God Chooses a People


Lesson Focus:  This lesson can help you decide whether you are willing to fully trust and obey God.

Follow God’s Plan:  Genesis 12:1-3.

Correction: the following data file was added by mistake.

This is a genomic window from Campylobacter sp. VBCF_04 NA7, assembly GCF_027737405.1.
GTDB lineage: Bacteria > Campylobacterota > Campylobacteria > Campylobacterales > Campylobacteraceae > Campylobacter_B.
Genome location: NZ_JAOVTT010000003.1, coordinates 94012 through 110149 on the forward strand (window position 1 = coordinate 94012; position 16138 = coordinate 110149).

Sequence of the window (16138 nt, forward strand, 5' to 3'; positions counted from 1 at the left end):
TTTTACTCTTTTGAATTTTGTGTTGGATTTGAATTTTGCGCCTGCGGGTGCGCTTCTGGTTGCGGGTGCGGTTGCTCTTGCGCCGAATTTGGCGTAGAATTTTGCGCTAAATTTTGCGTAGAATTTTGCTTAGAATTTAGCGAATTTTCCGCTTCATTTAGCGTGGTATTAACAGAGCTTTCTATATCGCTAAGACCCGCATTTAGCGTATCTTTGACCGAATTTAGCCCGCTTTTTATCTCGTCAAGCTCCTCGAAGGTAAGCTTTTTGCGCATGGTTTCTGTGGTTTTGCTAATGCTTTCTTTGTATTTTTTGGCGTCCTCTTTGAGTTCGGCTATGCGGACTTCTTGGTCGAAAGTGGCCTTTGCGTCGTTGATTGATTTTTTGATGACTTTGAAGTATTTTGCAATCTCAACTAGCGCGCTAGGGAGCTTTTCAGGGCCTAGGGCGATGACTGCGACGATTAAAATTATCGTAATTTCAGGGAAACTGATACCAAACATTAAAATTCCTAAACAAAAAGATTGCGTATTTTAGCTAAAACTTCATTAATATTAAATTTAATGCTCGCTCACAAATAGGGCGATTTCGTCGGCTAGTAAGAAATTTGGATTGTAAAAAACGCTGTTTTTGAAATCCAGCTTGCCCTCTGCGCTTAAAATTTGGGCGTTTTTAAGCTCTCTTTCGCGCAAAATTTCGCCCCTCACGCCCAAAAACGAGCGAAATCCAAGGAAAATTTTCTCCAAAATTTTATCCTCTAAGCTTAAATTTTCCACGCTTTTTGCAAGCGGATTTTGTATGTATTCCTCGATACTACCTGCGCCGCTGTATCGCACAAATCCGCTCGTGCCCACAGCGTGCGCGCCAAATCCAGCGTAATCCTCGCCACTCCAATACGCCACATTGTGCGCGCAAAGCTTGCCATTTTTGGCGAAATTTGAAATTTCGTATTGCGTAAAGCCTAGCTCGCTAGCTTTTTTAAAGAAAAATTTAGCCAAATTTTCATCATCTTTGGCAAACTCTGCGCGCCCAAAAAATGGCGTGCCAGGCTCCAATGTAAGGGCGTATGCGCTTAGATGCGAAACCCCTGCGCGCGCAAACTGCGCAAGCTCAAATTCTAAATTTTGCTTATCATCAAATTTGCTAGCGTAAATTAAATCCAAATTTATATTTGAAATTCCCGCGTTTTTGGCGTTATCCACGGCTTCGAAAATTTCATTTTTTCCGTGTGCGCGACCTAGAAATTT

[1]  Now the LORD said to Abram, "Go from your country and your kindred and your father’s house to the land that I will show you.  [2]  And I will make of you a great nation, and I will bless you and make your name great, so that you will be a blessing.  [3]  I will bless those who bless you, and him who dishonors you I will curse, and in you all the families of the earth shall be blessed."  [ESV]